One of Joanie’s recent projects was welding up this little bull dog for Aaron Biefer, owner/operator of Bulldog Welding in Holly, Michigan (check out his work,  @BulldogWelding on Instagram).

bull dog welded from scrap

When Aaron challenged Joanie to recreate his four legged BFF #bulldog Owen back in January, she was so happy to honor a pet that was still alive. “I had absolutely no idea my own dog would be diagnosed with an incurable cancer just a little over a month into the build,” she says. Continue reading

How do we Expose more Women to Welding?

According to NBC news, only 3% of professional welders in the U.S. are women. What’s the reason for the shortage of women welders? According to professional welder Caitlin Rude: “I don’t think that there’s a big difference between men’s and women’s work. I think that there’s a big difference between those who are dedicated and passionate about welding and those who aren’t.”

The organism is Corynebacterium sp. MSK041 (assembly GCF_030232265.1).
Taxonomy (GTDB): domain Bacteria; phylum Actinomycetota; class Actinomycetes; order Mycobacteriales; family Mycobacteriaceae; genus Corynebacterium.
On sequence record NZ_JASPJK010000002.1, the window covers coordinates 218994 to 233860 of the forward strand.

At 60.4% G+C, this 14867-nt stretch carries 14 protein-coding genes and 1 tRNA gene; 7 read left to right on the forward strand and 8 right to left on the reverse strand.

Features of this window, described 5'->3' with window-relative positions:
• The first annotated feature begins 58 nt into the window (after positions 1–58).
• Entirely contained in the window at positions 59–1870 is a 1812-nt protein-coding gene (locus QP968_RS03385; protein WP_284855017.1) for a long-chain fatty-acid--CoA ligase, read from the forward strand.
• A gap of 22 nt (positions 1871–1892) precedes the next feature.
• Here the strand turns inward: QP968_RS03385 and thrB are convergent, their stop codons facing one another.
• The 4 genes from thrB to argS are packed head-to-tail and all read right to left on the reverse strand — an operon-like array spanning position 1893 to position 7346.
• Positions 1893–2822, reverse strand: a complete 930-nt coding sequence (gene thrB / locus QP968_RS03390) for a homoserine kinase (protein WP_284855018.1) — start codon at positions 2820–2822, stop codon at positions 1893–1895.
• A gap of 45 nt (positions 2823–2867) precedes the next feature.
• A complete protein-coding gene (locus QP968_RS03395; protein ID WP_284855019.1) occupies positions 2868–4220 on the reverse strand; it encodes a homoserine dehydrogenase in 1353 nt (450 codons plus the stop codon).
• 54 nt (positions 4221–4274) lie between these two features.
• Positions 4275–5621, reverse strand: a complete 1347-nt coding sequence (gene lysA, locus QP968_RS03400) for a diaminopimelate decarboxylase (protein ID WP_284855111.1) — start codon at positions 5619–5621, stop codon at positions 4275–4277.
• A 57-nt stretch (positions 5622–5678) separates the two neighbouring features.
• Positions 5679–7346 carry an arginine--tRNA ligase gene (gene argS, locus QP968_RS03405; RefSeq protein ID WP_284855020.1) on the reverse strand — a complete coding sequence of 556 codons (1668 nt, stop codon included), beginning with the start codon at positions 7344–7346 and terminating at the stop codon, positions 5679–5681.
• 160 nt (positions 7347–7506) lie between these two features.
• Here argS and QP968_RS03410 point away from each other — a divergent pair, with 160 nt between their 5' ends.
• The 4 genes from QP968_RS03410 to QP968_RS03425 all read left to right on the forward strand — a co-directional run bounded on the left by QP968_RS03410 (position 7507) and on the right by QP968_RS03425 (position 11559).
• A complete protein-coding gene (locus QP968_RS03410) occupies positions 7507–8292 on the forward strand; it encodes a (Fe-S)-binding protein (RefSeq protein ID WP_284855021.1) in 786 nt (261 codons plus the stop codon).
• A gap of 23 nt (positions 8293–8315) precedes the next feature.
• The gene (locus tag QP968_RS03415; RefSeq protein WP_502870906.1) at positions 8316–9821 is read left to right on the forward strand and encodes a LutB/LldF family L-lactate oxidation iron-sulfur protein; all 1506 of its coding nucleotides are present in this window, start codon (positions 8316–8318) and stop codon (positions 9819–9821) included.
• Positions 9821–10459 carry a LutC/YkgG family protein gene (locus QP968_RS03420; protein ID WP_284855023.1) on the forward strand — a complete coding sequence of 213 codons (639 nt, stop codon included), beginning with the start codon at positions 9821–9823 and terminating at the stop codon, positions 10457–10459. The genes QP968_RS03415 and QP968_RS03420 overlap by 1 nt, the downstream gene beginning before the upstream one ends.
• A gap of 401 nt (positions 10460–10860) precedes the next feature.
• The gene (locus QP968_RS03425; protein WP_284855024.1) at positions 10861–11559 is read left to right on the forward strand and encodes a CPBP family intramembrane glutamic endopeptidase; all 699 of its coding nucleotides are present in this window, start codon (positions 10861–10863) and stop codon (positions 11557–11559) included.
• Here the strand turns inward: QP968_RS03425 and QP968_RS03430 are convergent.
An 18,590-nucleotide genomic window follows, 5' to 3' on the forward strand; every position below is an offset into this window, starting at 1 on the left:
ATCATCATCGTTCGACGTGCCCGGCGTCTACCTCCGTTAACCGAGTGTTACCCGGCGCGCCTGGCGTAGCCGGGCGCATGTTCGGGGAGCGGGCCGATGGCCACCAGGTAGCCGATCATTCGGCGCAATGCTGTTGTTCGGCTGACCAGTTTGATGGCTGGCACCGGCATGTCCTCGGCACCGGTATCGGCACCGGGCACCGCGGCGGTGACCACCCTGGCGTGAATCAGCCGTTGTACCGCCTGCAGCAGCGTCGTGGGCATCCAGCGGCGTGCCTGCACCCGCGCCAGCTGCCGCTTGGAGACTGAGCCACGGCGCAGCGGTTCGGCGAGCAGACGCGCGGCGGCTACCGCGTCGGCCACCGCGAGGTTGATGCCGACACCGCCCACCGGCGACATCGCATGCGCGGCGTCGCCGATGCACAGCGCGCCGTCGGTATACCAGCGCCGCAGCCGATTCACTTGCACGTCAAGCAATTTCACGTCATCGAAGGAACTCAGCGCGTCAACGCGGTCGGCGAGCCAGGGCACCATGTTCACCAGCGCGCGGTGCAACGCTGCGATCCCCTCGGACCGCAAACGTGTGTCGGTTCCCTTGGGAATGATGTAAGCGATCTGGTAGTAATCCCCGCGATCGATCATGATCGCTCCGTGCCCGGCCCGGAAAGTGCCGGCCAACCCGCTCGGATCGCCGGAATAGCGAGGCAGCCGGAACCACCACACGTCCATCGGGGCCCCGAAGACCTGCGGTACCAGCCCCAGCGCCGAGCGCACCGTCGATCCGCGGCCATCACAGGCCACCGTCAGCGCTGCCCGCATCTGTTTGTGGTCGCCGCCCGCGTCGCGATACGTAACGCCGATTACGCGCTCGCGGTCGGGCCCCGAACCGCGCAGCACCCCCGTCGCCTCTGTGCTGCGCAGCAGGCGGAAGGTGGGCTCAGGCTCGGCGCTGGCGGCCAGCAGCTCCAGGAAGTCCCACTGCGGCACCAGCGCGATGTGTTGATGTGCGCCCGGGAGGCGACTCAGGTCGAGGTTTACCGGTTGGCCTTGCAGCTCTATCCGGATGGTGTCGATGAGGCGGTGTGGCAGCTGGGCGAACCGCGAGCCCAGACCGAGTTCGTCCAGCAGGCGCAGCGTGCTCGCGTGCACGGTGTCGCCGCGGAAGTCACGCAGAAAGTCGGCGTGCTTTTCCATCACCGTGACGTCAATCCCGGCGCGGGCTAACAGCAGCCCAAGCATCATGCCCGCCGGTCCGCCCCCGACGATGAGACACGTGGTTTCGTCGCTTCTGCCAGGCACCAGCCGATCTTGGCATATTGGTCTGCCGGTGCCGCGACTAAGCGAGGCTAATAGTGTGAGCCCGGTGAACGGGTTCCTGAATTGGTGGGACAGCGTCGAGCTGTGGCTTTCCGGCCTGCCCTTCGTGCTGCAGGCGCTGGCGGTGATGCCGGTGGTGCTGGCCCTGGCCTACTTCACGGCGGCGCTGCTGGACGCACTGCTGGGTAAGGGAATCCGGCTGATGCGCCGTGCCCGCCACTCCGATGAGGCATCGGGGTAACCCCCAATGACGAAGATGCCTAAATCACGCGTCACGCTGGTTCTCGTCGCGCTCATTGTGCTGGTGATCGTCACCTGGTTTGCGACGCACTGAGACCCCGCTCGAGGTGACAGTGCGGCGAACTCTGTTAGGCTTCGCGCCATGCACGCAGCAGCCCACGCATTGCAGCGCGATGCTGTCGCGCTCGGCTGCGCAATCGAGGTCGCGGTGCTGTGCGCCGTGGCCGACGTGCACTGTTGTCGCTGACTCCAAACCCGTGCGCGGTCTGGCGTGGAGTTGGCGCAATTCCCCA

In this video, Kalei Kipp, a female high school welding student from Pennsylvania meets with Caitlin Rude to discuss what it’s like to be a female welder.

What are your thoughts on the shortage of women welders? Let us know your thoughts in the comment section below.

From Car Problem to Welder

Pamela Richardson: Woman Welder

Pamela Richardson: Woman Welder / Professor

Over twenty years ago Pamela Richardson was having car problems and the family mechanic, Uncle Walter, was busy. When Pamela’s car broke down (again) across the street from a Mom and Pop garage, she must of thought it was fate… the guy checked under the hood and said he could fix the car by the next day—for $450. She was so proud of herself for taking care of her own business until her uncle told her she’d been ripped off. The mechanic had installed $20 thermostat, a repair that with her uncle’s help she could have done herself.